How machination can help you improve your system design creation workflow

This post is about machinations and the importance of tools in game design. During this article, i will not talk about gameplay design (mechanics and gameplay creation) but mainly about system and internal economy design

I-What is Machinations


As they say in the front page of, Machinations is a browser-based platform to  design, balance and simulate game systems.

Machinations allows you to map any game system as an interactive diagram, set parameters that define the relationship between them, and visualize the way in which these systems work. Based on that, you can simulate different outcomes, plot results and balance your game's economy.

 II-How machinations have improve my system design creation workflow


I first heard  about machinations in this great gdc conference “Game Design Tools: For When Spreadsheets and Flowcharts Aren't Enough”  by Katharine NEIL. However, in the first place this tools don’t really looks useful for me, until, during my internship, I had to work on the internal economy on an idle and management mobile game. As we had a very short production time, i understand rapidly that I had to find a way to design and simulate as fast as possible the game system in order to balance it.


Different options were offered to me:


Paper prototyping:  fast and easy to modify but you have to simulate the system by yourself, by moving coin or card, which can quickly start to be tedious. This can make the job … but i needed something more effective.


Computer prototyping: Too much time to have the result i want, i don’t have necessarily the skill to do it and programmers had other things to do.


Flowchart and Spreadsheet: I use it at first, that was working but i needed more control, the possibility to simulate an entire playthrough and more clarity. In fact,  the programmers needed to understand the game system, the relation between elements and how the resources transits between the different pools. Unfortunately, they don’t want and they don’t have the time to interpret complex concept map and read lengthy documentations. (I understand that every game production is not like this but if we can simplify the life of programmer, why not?)


(Interactive spread sheet work well but don’t fulfill my needs in this case)

(lengthy documentations who can be replace by one tool)


So I decided to learn more about machinations with the help of  “Game Mechanics: advanced game design” a book by Ernest Adams.


To learn machinations, you just need basic knowledge of internal economy in games.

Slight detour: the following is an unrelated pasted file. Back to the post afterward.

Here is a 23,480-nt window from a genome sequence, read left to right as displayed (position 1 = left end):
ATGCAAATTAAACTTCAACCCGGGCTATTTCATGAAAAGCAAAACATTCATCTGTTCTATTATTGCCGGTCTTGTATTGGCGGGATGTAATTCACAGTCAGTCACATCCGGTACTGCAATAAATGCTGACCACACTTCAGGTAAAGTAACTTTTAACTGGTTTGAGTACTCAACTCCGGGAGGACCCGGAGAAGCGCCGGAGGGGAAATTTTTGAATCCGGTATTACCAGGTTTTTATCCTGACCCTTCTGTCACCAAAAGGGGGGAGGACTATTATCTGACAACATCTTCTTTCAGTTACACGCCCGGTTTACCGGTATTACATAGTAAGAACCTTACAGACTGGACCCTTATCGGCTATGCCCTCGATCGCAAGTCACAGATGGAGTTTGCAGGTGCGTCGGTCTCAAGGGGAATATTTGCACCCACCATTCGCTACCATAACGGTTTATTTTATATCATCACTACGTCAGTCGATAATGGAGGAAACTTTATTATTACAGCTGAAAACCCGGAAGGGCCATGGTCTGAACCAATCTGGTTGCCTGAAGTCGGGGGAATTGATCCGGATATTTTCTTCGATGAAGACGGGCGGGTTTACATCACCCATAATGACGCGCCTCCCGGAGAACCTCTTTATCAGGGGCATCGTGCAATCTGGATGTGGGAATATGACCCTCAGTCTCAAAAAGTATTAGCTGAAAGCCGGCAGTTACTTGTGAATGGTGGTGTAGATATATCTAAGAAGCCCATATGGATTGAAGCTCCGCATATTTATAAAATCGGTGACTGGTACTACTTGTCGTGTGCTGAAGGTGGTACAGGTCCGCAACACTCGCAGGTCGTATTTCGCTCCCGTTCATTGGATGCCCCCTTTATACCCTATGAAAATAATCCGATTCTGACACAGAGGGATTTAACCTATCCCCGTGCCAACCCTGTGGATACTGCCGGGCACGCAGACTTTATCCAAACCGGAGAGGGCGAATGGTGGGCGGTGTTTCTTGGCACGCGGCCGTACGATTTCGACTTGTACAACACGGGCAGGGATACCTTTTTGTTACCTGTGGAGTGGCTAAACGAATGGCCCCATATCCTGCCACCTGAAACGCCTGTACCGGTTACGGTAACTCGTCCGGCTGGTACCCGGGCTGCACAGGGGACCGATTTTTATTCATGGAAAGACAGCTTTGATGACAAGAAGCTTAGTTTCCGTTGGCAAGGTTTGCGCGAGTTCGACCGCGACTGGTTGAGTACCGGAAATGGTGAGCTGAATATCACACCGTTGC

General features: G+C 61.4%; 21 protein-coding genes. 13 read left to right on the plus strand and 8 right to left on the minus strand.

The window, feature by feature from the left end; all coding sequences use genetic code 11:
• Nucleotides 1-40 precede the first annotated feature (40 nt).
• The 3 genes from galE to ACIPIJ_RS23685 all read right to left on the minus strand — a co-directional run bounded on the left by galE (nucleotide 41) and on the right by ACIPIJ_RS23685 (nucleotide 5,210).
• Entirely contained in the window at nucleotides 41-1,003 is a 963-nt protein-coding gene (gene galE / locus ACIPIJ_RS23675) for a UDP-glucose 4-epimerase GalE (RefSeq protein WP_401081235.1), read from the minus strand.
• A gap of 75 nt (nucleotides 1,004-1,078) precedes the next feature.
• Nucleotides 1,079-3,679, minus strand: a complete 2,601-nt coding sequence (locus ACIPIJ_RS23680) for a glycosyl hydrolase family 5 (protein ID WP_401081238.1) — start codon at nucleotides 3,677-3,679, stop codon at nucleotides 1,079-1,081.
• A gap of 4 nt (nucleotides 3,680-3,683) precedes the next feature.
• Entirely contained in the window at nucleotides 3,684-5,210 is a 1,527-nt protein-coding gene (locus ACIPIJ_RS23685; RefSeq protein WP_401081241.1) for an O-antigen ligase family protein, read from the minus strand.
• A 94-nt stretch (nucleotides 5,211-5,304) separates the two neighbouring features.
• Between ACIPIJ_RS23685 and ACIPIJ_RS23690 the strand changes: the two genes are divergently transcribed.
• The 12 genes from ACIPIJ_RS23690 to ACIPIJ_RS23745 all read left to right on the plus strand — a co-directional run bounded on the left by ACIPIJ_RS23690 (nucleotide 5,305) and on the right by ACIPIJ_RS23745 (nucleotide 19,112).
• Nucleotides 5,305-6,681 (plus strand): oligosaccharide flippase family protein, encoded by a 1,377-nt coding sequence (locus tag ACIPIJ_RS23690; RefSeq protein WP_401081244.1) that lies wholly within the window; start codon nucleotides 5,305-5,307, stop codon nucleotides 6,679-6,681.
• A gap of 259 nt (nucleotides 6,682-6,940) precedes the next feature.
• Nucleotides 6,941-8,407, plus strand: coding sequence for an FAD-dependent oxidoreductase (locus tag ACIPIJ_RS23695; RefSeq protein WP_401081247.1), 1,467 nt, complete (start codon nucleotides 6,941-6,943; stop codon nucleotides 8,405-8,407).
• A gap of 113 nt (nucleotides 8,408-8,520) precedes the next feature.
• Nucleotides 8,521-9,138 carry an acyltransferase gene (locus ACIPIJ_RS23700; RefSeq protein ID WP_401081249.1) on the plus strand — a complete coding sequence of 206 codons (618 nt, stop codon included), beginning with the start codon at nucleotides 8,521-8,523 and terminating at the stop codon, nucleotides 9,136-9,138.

The next picture shows the most simplified version of the system loop of the game I was working on during my internship, I’ve chosen to represent only some game aspects to keep it simple.

We will see how to represent and simulate effectively a little operation with machinations.



This is a simple trading operation, we trade money for product. If we say that a product cost 15 unit of money and if the character has the money, he can choose whenever he wants to buy the product. That takes me a couple of seconds to create and simulate this with machinations. I just have to create entities, name it, configure the equivalence between money and product, put the trader node in interactive mode so I choose when I want to buy the product and it’s finish.




Now imagine that the supplier has 2 type of product and the second one cost 30 units of money, i just need a couple of seconds to update my machinations system.




And you have a chart allowing you to follow the evolution of the  resources

This is just a little preview of how fast you can create, iterate and simulate game system with these tools. Machinations help me a lot for create and balance the internal economy of the game I was working on during my internship.


III-Why i think Machinations is important for game designer nowadays 

The fact that machinations allows system designer to work more easily on really complex system is not the only reason why machinations is important.

One of the problem in game design is that our work is too abstract, there are part of game design that can’t be formalized, especially when we talk about game feel, sensation and emotion.Also another problem is about documentation: it’s always with diagrams or spreadsheet that most of the time, only a game designer understand. Furthermore, the lack of formalization in game design have on one hand, consequences inside teams (mainly communication issue) and have an impact on the capacities to recruit good game or system designer. You can easily recognize a good artist by seeing is work, but for a game designer who have created the internal economy of a management game for example, you can have an idea of the operationality of the system he has created by playing is game  a couple of hours, but how can you be sure that the game economy is relevant in any case, with any outcome and balance in every aspect.

On the other hand, the lack of formalization makes it hard for a game designer to go work in another studio, in regards to the adaptation time or the studio’s way of working. 

This problem is also relevant in matter of education: how can we train future game designers and say to them in school that they will have to adapt in studio because every studio have a different way to formalize, or even to design system.

Don’t get me wrong, i don’t say that every studio have to work the same way, i say that we need standardized tools in  the game design field.

I expect that in the future, a game designer will be somebody with a great knowledge of advanced game design mechanics and how to use tools to create efficient game and system design, comprehensible by everybody who is initiate in game design and not only by who is initiate to his way of working.






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